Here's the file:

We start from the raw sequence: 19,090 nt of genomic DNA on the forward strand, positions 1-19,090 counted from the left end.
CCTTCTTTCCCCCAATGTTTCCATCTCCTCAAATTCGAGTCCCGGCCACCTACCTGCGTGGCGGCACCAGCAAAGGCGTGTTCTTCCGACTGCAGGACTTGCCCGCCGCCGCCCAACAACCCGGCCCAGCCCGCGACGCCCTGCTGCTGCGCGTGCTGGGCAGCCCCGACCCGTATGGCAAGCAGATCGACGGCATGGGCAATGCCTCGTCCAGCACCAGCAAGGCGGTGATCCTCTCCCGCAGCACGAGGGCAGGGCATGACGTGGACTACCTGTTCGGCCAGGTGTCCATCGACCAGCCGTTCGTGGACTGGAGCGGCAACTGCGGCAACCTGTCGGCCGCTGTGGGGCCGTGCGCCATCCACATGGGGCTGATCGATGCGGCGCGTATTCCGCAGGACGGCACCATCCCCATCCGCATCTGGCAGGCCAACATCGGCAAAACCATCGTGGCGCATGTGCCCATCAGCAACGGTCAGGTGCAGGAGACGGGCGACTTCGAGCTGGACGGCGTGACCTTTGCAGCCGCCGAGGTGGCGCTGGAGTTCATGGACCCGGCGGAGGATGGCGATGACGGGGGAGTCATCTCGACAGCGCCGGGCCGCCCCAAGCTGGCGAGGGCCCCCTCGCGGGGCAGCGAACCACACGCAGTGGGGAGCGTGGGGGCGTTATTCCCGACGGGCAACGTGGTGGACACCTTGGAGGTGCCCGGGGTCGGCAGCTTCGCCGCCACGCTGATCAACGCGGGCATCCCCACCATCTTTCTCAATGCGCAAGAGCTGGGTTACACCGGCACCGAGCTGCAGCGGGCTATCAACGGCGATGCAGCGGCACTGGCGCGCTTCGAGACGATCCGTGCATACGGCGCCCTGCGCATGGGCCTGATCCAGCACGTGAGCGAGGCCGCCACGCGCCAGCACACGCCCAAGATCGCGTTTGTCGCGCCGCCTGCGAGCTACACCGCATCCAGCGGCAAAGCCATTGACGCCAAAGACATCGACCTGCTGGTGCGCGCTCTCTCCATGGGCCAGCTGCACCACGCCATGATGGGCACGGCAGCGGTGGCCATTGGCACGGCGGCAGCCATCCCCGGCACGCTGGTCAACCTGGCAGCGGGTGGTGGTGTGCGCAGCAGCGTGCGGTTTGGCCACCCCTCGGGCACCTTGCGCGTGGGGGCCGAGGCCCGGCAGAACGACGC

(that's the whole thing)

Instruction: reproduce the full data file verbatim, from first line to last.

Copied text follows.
We start from the raw sequence: 19,090 nt of genomic DNA on the forward strand, positions 1-19,090 counted from the left end.
CCTTCTTTCCCCCAATGTTTCCATCTCCTCAAATTCGAGTCCCGGCCACCTACCTGCGTGGCGGCACCAGCAAAGGCGTGTTCTTCCGACTGCAGGACTTGCCCGCCGCCGCCCAACAACCCGGCCCAGCCCGCGACGCCCTGCTGCTGCGCGTGCTGGGCAGCCCCGACCCGTATGGCAAGCAGATCGACGGCATGGGCAATGCCTCGTCCAGCACCAGCAAGGCGGTGATCCTCTCCCGCAGCACGAGGGCAGGGCATGACGTGGACTACCTGTTCGGCCAGGTGTCCATCGACCAGCCGTTCGTGGACTGGAGCGGCAACTGCGGCAACCTGTCGGCCGCTGTGGGGCCGTGCGCCATCCACATGGGGCTGATCGATGCGGCGCGTATTCCGCAGGACGGCACCATCCCCATCCGCATCTGGCAGGCCAACATCGGCAAAACCATCGTGGCGCATGTGCCCATCAGCAACGGTCAGGTGCAGGAGACGGGCGACTTCGAGCTGGACGGCGTGACCTTTGCAGCCGCCGAGGTGGCGCTGGAGTTCATGGACCCGGCGGAGGATGGCGATGACGGGGGAGTCATCTCGACAGCGCCGGGCCGCCCCAAGCTGGCGAGGGCCCCCTCGCGGGGCAGCGAACCACACGCAGTGGGGAGCGTGGGGGCGTTATTCCCGACGGGCAACGTGGTGGACACCTTGGAGGTGCCCGGGGTCGGCAGCTTCGCCGCCACGCTGATCAACGCGGGCATCCCCACCATCTTTCTCAATGCGCAAGAGCTGGGTTACACCGGCACCGAGCTGCAGCGGGCTATCAACGGCGATGCAGCGGCACTGGCGCGCTTCGAGACGATCCGTGCATACGGCGCCCTGCGCATGGGCCTGATCCAGCACGTGAGCGAGGCCGCCACGCGCCAGCACACGCCCAAGATCGCGTTTGTCGCGCCGCCTGCGAGCTACACCGCATCCAGCGGCAAAGCCATTGACGCCAAAGACATCGACCTGCTGGTGCGCGCTCTCTCCATGGGCCAGCTGCACCACGCCATGATGGGCACGGCAGCGGTGGCCATTGGCACGGCGGCAGCCATCCCCGGCACGCTGGTCAACCTGGCAGCGGGTGGTGGTGTGCGCAGCAGCGTGCGGTTTGGCCACCCCTCGGGCACCTTGCGCGTGGGGGCCGAGGCCCGGCAGAACGACGC